- The Washington Times - Sunday, December 30, 2001

RICHMOND James S. Gilmore III, a meat-cutter's son, entered the governor's office four years ago exalting blue-collar conservatism. He leaves the same way, content that he kept faith with working folk even at great political cost.
"You ask how I would write my legacy? I think I would point to objective successes, that we have kept our principles and we've kept our word, and we have done it for regular people," Mr. Gilmore said.
On a sunny, late December afternoon as workers clanged away on the grandstands for the Jan. 12 inauguration of his successor, Democrat Mark Warner, the governor said he had no regrets and would do it all over, taking the good along with the bad.
The good spans three years in which Mr. Gilmore led Virginia's Republican Party to its greatest glory, presided over unprecedented prosperity, tightened the state's pupil testing and school accountability standards, and pushed his signature issue, the car tax cut, into law.
The bad is a fourth year marred by a paralyzing legislative fight over the pace of car tax relief, a $1 billion budget crisis, a recession deepened by a terrorist attack, the election of a Democratic successor and the loss of his job as Republican national chairman.
Leaving is sad, he said, because being governor is his dream job.
"I like living in the mansion. I like being governor. I like being the head of the government, and I really like the people that I work with, so of course there's a sadness on leaving the governorship," he said. "But there will be opportunities."
Mr. Gilmore will forever be linked with his bold 1997 campaign promise to wipe out the property tax localities assess on non-business cars and pickup trucks. He won convincingly in a Republican sweep of the top three statewide offices, and within five months of his victory, the Legislature had written the four-year tax phaseout into law.
He saw it then, and sees it still, as a solemn pact he made with working people. He considered it his duty to his middle-class upbringing to see the rollback completed.
"Why be in public life if you're not going to do something to help people who never left you? Why run for office if you're not going to keep your word you're not going to actually help regular folks out there?"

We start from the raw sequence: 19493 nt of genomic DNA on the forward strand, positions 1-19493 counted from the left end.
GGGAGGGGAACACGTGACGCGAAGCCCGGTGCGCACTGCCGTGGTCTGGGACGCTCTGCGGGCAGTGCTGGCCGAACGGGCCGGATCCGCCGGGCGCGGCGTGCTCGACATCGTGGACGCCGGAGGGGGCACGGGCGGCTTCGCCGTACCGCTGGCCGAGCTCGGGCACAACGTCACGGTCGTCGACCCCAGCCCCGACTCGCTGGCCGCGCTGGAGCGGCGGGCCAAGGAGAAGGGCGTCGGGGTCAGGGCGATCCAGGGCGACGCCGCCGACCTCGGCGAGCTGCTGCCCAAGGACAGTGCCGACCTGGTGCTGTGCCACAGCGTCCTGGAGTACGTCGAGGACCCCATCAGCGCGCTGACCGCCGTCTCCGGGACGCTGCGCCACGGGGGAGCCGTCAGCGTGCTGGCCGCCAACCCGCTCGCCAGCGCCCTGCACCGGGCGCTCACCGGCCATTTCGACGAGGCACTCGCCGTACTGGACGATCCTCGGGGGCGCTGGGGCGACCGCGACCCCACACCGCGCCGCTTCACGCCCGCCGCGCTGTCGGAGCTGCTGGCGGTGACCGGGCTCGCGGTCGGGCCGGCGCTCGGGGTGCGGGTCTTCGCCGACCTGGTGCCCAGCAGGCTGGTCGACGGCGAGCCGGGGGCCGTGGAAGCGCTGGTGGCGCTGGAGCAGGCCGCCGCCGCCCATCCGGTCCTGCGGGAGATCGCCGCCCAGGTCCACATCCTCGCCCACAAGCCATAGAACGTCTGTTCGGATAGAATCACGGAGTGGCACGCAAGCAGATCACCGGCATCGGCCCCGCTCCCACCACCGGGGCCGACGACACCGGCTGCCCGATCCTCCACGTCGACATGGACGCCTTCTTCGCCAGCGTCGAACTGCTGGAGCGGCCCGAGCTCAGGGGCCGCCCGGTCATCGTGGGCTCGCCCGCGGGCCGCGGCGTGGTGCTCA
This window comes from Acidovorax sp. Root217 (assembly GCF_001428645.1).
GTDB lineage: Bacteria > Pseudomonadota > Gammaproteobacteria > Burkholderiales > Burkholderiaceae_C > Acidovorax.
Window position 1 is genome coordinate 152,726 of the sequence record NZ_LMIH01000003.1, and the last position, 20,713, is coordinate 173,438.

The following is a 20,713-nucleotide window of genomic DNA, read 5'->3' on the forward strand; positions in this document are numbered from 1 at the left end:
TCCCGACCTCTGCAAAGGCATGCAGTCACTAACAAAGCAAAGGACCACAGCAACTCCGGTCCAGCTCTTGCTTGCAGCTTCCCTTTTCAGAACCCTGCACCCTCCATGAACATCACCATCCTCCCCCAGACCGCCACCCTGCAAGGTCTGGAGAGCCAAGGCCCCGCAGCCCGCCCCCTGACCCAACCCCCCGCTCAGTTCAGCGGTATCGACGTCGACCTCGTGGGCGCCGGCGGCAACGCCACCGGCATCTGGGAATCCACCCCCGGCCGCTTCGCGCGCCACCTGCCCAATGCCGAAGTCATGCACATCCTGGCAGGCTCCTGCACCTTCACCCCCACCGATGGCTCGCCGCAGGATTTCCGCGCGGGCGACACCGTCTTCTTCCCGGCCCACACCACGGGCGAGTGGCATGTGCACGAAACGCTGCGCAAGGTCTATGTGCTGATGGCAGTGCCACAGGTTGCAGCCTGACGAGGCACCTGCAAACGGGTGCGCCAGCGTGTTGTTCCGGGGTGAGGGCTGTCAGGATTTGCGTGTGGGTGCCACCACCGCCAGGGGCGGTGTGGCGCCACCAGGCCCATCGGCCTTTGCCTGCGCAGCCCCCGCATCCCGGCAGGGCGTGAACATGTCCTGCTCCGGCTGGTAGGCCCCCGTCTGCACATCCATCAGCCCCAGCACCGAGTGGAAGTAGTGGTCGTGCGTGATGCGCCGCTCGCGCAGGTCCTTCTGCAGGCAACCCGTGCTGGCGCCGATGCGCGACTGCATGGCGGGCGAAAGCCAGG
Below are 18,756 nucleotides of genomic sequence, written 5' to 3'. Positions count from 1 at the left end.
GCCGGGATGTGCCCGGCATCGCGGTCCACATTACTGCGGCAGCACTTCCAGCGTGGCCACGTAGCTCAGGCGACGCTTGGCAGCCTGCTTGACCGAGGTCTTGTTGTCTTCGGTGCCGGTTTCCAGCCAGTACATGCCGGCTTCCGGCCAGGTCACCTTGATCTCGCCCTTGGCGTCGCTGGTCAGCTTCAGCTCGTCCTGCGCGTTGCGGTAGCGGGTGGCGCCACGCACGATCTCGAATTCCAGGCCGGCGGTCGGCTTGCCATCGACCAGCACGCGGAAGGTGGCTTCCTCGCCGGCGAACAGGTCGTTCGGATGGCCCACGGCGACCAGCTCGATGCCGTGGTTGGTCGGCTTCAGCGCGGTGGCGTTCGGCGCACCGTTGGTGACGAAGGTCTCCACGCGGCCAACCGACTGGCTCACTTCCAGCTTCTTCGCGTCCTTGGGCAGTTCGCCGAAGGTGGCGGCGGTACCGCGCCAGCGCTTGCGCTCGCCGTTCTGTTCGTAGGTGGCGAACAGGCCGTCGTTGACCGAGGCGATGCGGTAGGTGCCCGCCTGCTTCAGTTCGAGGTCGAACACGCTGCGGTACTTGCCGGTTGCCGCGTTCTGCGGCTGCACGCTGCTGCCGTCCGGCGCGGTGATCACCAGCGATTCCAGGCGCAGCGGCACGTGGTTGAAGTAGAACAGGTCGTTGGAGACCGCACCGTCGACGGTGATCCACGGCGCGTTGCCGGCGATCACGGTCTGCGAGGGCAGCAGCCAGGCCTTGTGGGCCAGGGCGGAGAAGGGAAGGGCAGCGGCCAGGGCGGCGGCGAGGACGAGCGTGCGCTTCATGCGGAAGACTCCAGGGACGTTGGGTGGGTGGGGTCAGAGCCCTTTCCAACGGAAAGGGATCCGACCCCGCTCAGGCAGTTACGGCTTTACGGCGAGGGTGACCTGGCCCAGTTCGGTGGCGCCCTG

That's why, despite warnings of a slowing economy and revenues short of their goals, he threatened in January to veto any budget amendment that did not advance the phaseout from 55 percent to 70 percent this year.
The House of Delegates, with all 100 seats up for election last fall, sided with Mr. Gilmore. The Senate balked, predicting fiscal calamity unless the cut was slowed. The impasse ended in an unprecedented failure to amend the state's two-year budget at mid-cycle, and with no changes in the budget, the tax cut advanced to 70 percent as scheduled.
Mr. Gilmore called the 70 percent mark "the tipping point."
"I thought at that point if you could get up to 70 percent you probably could once and for all deliver on the elimination of this car tax," he said.
Mr. Gilmore was forced to cut $421 million in state spending, about half of it in a freeze of pending college construction projects. But even that was worth it to keep the car tax cut alive, he said.
"In fact, it wasn't that hard, frankly, within the finances of the commonwealth," Mr. Gilmore said of the cuts. "I wasn't going to use some excuse to break my word to the people of Virginia."
Because of the budget collapse, however, Mr. Gilmore failed in his goal of using the car tax as a tool for broadening the Republican Party's appeal to the average working person, said Tom Morris, a political analyst and president of Emory and Henry College, a small, private school in Emory, Va.

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